Friday, October 23, 2015

Zuise Pilgrimage: Tracing Our Roots

This June, Nyoze Kwong traveled to Japan to complete the final phase of his Dharma Transmission Ceremony.  Accompanying Nyoze on this two-week trip were Kwong-roshi, Kashin, and Ejo as well as our three teachers from the international sanghas: Uji Mikolaj Markiewicz representing the Kannon Sangha in Poland and Kimyo Helga Joachimsdottir along with Zenki Astvauldur Traustasson from the Natthagi Zen Center in Iceland. The primary focus of the trip was for Nyoze to complete his Zuise Transmission Ceremony which consisted of serving as abbot for one day and one night at both of the two main Soto Zen Headquarter Training Temples – Eihei-ji and Soji-ji. The trip turned out to include much more than visits to these temples however. Exploring the roots of our practice lineage, they were also able to visit Suzuki-roshi's home temple, Rinso-in, in Yaizu, and trace Suzuki-roshi's childhood footsteps at Zoun-in, Kaisuisai, training monastery and also at the great Ian Kishizawa’s temple, Gyokuden-in. During the trip they were fortunate to meet with the renowned teacher Shundo Aoyama-roshi of Aichi Senmon Nisodo - the most well-known, advanced training nunnery in Japan.

We offer our congratulations to Nyoze for making this historic journey which enabled him to complete  his Zuise Ceremony, accrediting his training at Eihei-ji and deepening his connection with our lineage. In the upcoming, January issue of Mountain Wind we will feature more details of his ceremony and the group's many experiences during their time in Japan.

Wednesday, October 21, 2015


Gyda Myoji Tryggvadottir (left) - Shuso (head student) of the Summer Ango,
pictured with Mikolaj Uji  following his Hossenshiki Ceremony 

by Ray Eko Estabrook

This summer’s intensive month-long Ango practice period was led by Shuso Gyda “Gekko Myoji” Tryggvadottir of the Natthagi (“Night Pasture”) Sangha in Iceland. Her theme of mujo gently wafted over us like a cool summer breeze inspiring us day by day.

In addition, this Ango period was marked by a number of special ceremonies and events including the ordination of Gekko Myoji Tryggvadottir along with that of Ray Kikai Eko Estabrook and Mike Jundo Farrand. There was also a Hossenshiki Ceremony for Mikolaj Uji Markiewicz of the Kannon Zen Center in Poland.  

The strength and vitality that permeated Ango manifested, not only in six daily sittings, study and work practice but, in more than 27 hours of meetings of the Wisteria Wind Council, which included our affiliate Sanghas in both Iceland and Poland. Our thanks to Nyoze and Tensan Chuck Ramey for their tireless efforts in leading those extensive meetings which moved us significantly toward fulfilling Roshi’s vision of having the Wisteria Wind officially recognized and sanctioned by Sotoshu: an important step in our efforts to define and maintain our Zen roots and traditions here in America.

As we strive to more fully understand and appreciate the sacred treasure which we have here at Genjo-ji, we have been honored to have been visited by a number of Zen visitors who have revealed the rich tradition which we have inherited.

Juuko Nakano-roshi recently visited Genjo-ji

It was both humbling and encouraging to learn from Rev. Yuji Ito of the Soto Zen Buddhism International Center in San Francisco that there are over a dozen Zen Teachers who would like to visit us at SMZC. We also wish to acknowledge a visit from internationally known Zen Teacher Juuko Nakano-roshi from Fukushima, Japan, who first came to Genjo-ji in 2010 to visit and lecture. When he returned to San Francisco recently, he insisted upon coming directly to Genjo-ji from SFO.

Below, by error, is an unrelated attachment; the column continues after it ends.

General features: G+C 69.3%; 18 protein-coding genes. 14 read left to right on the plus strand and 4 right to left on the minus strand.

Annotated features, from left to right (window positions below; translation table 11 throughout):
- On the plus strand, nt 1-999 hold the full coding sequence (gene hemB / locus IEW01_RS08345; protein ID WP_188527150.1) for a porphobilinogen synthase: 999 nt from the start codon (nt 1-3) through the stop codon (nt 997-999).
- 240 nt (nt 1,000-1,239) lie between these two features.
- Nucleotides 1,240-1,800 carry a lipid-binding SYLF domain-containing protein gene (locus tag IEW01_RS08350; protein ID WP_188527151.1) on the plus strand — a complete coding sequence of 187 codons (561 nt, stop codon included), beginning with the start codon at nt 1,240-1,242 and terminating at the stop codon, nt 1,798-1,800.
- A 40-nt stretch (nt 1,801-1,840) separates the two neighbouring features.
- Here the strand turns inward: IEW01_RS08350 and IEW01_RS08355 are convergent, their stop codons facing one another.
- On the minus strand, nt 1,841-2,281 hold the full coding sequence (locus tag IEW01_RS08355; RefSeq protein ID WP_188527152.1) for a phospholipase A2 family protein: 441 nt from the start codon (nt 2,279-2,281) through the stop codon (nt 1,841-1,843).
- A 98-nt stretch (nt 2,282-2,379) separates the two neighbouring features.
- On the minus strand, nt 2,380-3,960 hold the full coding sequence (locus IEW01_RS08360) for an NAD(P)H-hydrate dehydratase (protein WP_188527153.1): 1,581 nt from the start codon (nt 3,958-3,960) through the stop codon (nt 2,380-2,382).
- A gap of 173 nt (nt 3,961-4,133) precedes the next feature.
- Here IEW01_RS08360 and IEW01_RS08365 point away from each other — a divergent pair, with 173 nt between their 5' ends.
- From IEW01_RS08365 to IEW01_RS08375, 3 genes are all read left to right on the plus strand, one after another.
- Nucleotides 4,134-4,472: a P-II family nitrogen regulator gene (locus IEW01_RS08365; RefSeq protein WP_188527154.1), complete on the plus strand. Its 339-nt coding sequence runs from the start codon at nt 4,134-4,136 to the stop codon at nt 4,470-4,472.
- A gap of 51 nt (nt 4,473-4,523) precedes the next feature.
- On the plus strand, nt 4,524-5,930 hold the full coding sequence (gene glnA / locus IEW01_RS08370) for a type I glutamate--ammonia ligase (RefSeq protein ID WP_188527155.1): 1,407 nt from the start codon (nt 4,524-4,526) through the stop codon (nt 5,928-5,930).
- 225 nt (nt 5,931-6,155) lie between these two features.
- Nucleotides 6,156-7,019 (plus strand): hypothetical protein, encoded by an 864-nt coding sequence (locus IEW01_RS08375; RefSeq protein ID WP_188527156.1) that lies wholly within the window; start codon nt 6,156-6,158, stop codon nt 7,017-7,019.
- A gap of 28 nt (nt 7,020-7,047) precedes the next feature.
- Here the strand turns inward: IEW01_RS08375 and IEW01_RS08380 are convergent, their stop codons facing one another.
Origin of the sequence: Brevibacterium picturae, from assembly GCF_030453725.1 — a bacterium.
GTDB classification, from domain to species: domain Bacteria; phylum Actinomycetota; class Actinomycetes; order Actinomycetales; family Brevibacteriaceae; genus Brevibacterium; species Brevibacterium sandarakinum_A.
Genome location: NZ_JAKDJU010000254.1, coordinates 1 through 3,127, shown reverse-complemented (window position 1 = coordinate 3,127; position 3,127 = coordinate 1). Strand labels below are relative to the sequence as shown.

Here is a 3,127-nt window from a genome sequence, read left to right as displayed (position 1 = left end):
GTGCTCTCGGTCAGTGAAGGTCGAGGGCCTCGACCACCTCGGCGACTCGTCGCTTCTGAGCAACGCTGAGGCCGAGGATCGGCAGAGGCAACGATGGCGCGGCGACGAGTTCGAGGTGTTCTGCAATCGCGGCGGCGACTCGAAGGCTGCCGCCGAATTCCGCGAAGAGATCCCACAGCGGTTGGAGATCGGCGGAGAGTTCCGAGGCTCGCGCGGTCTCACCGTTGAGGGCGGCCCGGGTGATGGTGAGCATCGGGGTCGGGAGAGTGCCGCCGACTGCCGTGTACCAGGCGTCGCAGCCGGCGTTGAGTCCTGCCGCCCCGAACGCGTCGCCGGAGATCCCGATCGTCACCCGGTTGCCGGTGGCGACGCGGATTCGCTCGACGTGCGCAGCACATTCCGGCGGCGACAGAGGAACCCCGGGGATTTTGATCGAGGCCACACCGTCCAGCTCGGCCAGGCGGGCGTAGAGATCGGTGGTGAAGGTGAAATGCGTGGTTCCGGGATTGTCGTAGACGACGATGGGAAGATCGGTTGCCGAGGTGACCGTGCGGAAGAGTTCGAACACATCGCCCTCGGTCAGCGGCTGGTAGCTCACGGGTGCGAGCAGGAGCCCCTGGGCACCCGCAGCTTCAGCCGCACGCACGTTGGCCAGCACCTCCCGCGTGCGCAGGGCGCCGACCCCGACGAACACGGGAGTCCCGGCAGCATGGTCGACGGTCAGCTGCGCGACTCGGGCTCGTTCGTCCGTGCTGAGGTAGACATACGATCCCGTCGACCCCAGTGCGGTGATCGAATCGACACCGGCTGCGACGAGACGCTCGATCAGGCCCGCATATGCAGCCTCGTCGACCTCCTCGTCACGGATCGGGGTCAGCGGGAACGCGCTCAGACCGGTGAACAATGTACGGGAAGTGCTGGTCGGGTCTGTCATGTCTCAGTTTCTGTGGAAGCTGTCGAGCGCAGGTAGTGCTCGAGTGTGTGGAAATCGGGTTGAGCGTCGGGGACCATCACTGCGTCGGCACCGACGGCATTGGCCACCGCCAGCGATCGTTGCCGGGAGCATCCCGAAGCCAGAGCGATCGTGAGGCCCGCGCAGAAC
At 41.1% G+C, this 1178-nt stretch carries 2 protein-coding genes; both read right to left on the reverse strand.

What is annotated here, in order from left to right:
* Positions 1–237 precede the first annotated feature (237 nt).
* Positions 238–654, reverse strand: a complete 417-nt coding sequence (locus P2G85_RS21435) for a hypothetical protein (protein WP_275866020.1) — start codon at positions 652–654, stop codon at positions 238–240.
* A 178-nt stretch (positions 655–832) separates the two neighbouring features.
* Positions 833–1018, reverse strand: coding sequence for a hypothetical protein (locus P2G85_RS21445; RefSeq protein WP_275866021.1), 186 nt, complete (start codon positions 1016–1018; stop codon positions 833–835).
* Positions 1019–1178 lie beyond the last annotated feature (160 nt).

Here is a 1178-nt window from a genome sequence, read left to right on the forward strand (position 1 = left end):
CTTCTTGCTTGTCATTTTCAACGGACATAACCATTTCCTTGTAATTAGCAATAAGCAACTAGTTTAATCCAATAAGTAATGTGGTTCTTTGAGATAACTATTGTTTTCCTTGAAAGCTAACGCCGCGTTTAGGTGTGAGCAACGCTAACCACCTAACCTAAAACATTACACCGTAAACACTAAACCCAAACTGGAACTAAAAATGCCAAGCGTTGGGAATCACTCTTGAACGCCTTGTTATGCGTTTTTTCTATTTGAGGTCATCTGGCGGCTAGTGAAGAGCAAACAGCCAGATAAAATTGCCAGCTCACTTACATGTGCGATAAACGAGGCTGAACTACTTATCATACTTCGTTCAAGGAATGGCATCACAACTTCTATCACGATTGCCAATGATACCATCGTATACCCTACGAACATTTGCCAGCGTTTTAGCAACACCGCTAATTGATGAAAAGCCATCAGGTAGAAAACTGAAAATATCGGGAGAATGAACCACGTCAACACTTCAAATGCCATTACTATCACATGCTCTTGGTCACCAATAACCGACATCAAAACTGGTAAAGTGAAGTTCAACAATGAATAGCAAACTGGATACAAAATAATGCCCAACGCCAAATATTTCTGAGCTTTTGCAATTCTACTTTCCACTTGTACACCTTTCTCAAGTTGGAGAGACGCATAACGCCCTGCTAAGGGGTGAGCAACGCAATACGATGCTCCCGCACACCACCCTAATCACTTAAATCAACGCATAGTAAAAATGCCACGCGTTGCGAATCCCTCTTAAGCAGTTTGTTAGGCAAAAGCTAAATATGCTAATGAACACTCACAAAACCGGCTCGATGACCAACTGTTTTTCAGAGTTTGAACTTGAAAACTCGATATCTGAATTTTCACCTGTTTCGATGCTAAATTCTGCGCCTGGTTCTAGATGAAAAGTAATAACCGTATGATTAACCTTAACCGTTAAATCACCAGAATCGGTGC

Still another example of the high regard in which Genjo-ji has come to be held was the honor of hosting the Sotoshu Temple Stay Kids Program during Ango.  Five children of Sotoshu temple priests in Japan joined us for a week of zazen, oryoki, work practice, hikes and the unique opportunity to experience Zen in America. Also visiting with us, and the youngsters as well, was the Rev. Hakujin Kuryonagi who is the head teacher of Eiheiji’s International Department.

As Roshi has noted, it is profoundly important that we preserve the roots of our tradition here in America. The Zuisse Ceremony, which Noyze participated in, involves returning our deepest gratitude to our Ancestors for their True Dharma and Compassion which we have inherited from them. We should know how it comes to us.

While Ango has come and gone, the energy and enthusiasm flows on highlighted by our Annual Bazaar; a presentation of the Japanese tea ceremony by Mouri-sensei and Julie Kashin Kwong in the Omotesenke tradition; and a visit by guest lecturer Tim Zentetsu Burkett Guiding Teacher of the Minnesota Zen Meditation Center and author of Nothing Holy About It: The Zen of Being Just Who You Are.

Coming up: Our Fall Study Group will run from 7:30-9:00 p.m. for five weeks commencing October 13th as we resume our study of  The Zen Teachings of Homeless Kodo led by Shinko and some of our senior students. 

In conclusion we'd like to extend our compassion to all those who have been affected by the recent Valley Fire in Lake County. The fire is now completely contained and we are very thankful that John Kaian Jennings and his wife, Lia's home was spared from damage from the fire. They feel especially fortunate since the fire started close to them on Cobb Mountain and many of their neighbor's homes  were destroyed.

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